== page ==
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Photo: iStock

Opinion | The cushion India would need in case of a global shock

Fragile home conditions make our economy vulnerable to risk aversion among global investors

T

wo global developments have helped cushion India’s domestic slowdown this year: cooling oil prices, and declining interest rates globally.

Brent crude has averaged $63 per barrel in 2019 so far, compared with $71 in 2018. This has helped ease India’s current account deficit (CAD) and inflation. And three rate cuts by the US Federal Reserve in 2019 eased global financial conditions, and gave a big breather to slowing emerging markets. Had the scenario been similar to 2018—when the Fed had hiked rates four times and emerging markets got battered in the ensuing risk-off—India would have had it far worse.

Low global interest rates have helped India attract $18.6 billion from foreign portfolio investors (FPIs) in 2019 so far. In contrast, FPIs pulled out $11.3 billion as the Fed began tightening. Not surprisingly, the rupee depreciated a mere 2.1% in 2019, compared with 9.6% in 2018.

These tail winds gave the Reserve Bank of India (RBI) the latitude to cut rates by 135 basis points in 2019, at a time of limited fiscal space. However, the US easing cycle appears to be halting, if not ending. And the Fed is unlikely to change rates in 2020, according to S&P Global.

How would this affect India? A flashback would be in order here. The Fed has triggered waves of easing and tightening since the global financial crisis. In its easing cycle of 2008 to 2012, it pared rates to the zero bound and made massive asset purchases in three phases of quantitative easing (QE), which caused a liquidity surfeit globally.

And when the Fed hinted at tapering QE in 2013, it sent global markets into a tizzy. “Normalization" of monetary policy went on till 2018, which included nine rate hikes and a reduction in the Fed’s balance sheet. However, the easing resumed again in 2019, as US-China trade tensions weighed on growth.

India, in general, wasn’t too adversely impacted in this “tightening" cycle (2013-18) compared with the easing period. Sure, FPI inflows contracted, but they remained net positive. Foreign direct investment (FDI), on the other hand, surged. Even more striking was that the rupee depreciated at a slower rate and was less volatile on average during the tightening, compared with the easing period. However, significant exceptions were 2013 and 2018, when all these variables were adversely impacted.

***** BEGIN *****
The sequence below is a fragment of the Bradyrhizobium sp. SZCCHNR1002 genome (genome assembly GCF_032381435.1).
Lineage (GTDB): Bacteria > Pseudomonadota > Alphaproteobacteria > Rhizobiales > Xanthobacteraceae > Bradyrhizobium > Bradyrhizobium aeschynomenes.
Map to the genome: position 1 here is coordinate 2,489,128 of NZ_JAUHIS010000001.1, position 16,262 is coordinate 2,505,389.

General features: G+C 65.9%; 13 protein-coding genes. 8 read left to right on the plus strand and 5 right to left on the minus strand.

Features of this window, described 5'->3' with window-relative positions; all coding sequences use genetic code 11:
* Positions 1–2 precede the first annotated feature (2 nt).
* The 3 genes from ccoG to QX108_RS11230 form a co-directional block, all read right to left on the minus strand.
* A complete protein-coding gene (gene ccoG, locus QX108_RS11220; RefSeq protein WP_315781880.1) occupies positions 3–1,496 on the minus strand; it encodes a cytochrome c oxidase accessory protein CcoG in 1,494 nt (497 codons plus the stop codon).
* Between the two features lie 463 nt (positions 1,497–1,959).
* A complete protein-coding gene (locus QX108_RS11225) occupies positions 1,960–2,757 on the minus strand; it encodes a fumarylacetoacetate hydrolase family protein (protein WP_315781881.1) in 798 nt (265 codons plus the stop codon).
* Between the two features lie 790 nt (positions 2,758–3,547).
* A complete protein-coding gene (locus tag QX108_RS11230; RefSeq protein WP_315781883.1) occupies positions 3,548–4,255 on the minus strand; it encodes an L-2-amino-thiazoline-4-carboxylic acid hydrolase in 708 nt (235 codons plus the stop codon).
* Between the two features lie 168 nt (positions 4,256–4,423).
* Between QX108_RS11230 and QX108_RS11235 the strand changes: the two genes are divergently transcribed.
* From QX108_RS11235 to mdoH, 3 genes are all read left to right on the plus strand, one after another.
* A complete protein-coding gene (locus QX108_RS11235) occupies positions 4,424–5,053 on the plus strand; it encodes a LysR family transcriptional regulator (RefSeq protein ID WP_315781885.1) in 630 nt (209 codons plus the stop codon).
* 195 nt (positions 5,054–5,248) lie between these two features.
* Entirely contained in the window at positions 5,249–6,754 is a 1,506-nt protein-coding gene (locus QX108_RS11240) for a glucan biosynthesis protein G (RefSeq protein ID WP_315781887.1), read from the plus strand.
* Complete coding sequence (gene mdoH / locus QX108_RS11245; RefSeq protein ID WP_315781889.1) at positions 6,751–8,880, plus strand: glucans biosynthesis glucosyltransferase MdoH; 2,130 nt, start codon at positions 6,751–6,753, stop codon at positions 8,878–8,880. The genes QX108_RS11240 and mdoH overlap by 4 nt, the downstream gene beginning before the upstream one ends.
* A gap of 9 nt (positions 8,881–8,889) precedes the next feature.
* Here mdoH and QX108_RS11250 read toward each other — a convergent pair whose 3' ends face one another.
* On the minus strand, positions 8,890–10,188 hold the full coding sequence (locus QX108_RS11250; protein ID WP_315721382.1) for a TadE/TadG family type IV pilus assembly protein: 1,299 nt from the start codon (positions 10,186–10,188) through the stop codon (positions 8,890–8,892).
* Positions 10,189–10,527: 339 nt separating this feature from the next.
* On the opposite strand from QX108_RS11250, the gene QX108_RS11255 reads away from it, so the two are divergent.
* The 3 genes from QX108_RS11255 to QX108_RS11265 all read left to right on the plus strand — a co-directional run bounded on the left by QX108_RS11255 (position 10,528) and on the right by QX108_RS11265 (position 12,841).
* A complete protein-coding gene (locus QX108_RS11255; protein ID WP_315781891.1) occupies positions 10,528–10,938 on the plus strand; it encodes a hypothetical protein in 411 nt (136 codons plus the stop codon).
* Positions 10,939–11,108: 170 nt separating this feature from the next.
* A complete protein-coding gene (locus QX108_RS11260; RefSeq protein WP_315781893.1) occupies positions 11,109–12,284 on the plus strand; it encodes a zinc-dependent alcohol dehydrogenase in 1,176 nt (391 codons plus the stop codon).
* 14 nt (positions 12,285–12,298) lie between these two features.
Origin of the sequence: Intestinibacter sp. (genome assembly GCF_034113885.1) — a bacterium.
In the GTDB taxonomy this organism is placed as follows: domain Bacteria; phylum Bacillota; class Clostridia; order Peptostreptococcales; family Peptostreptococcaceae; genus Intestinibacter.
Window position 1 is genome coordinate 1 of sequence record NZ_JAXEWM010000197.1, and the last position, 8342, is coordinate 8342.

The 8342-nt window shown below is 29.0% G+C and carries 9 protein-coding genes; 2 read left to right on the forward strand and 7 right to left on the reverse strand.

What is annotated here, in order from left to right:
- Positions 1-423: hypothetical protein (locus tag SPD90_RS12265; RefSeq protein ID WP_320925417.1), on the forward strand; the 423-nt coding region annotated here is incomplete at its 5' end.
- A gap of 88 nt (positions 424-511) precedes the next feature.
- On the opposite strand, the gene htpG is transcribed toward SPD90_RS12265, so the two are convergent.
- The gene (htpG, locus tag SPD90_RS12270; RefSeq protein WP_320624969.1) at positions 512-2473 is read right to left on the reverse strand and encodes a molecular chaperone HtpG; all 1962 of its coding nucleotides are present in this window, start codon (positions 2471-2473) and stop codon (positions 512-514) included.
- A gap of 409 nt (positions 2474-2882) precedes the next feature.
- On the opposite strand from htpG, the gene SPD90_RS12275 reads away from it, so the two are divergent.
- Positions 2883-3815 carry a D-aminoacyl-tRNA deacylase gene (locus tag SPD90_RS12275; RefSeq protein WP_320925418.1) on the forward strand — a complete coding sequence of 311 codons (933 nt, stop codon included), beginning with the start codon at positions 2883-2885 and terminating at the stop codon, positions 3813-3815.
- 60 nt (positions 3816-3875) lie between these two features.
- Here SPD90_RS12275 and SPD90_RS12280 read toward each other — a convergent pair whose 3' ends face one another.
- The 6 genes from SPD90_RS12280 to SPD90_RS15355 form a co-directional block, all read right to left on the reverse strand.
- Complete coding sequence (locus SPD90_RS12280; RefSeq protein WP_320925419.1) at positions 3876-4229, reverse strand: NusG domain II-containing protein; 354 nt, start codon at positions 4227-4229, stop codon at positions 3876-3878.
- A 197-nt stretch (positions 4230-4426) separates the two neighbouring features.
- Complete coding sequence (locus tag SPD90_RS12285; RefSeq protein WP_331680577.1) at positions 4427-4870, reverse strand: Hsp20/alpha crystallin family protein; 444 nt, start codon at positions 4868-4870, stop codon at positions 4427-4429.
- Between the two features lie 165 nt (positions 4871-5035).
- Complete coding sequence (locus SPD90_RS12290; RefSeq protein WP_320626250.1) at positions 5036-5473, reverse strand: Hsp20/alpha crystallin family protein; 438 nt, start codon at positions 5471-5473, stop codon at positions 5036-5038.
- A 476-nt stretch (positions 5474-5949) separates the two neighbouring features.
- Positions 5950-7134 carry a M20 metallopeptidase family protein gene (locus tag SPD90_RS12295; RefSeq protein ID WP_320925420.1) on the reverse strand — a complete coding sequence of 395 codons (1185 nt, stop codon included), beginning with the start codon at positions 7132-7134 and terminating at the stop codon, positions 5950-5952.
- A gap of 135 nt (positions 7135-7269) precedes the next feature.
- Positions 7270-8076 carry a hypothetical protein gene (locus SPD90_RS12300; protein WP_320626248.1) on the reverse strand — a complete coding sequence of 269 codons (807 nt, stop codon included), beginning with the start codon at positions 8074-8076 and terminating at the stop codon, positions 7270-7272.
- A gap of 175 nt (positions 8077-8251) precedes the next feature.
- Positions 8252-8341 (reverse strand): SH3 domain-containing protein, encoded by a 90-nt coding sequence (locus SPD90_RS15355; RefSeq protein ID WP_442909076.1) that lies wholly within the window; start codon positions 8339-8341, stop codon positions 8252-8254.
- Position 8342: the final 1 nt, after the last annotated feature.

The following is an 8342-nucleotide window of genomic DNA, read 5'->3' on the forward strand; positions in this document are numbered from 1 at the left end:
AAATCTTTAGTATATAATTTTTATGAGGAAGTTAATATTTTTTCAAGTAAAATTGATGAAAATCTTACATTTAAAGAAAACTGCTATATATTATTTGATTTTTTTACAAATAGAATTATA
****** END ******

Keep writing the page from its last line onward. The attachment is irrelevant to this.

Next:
What explains this? India’s own vulnerability to external shocks. Crisil measures this using indicators of the quantum of external liabilities (current account deficit, or CAD, and external debt), ability to finance these liabilities (through our foreign exchange reserves), and domestic macroeconomic health (growth-inflation mix and fiscal health).

Most of these indicators were improving since 2013. Given a fortuitous turn in crude oil prices, the CAD dropped below 2% of gross domestic product (GDP), the fiscal deficit was tamed, GDP growth crossed 8%, and inflation fell from double-digits to the RBI target range for most of this period. Improving domestic fundamentals helped attract capital inflows and offset the Fed tightening.

Conversely, 2013 and 2018, when the shocks were bigger, were also the years when vulnerability indicators weakened. In 2018, for instance, the CAD crossed 2% of GDP for the first time in five years. The rupee, hit by the double whammy of a higher CAD as well as weaker capital inflows in a risk-off scenario, suffered the worst depreciation since the 2013 taper tantrum. RBI was forced to raise rates and switch stance to calibrated tightening, despite domestic inflation staying low.

Changes in crude oil prices also impacted India’s vulnerability. Besides directly affecting the CAD, these prices affect growth, inflation, and fiscal metrics. A sharp fall in crude prices played a big role in improving these metrics between 2014 and 2017. So, given this history, how do we view the interplay of domestic vulnerability and external shocks in the coming year?

While the risk of rising global interest rates remains low in 2020, uncertainty over geopolitical developments remains high. The US-China trade spat still needs to be resolved. Brexit still needs to attain closure. Fresh risks could also arise from a surge in global debt, a concern recently highlighted by a World Bank report. According to the report, a debt surge in emerging and developing economies over the past eight years has been the largest in nearly five decades. Such uncertainties can continue to affect investor sentiment—as they did in 2019—and keep capital flows, especially of short-term nature such as FPIs, volatile.

Risks to domestic vulnerability from the CAD are expected to stay low in 2020, as crude prices are likely to remain benign. However, risks are rising from other economic fundamentals, most importantly GDP growth—which has fallen to a six-year low. In the absence of fiscal stimulus and slow monetary transmission, growth could see only a mild pick up. Slowing growth is also putting stress on India’s fiscal health through lacklustre tax collections. Even inflation has risen, albeit due to a transient surge in vegetable prices. These factors could also influence investor sentiment in the near-term.

In short, while external flux would persist, vulnerability from new pain-points could emerge. In such an environment, it would remain critical to maintain macroeconomic prudence, for this would mitigate the impact of a global shock.

As received wisdom tells us, fragile economies fall harder in a risk-off scenario.

Dharmakirti Joshi & Pankhuri Tandon are, respectively, chief economist, and junior economist, at Crisil Ltd

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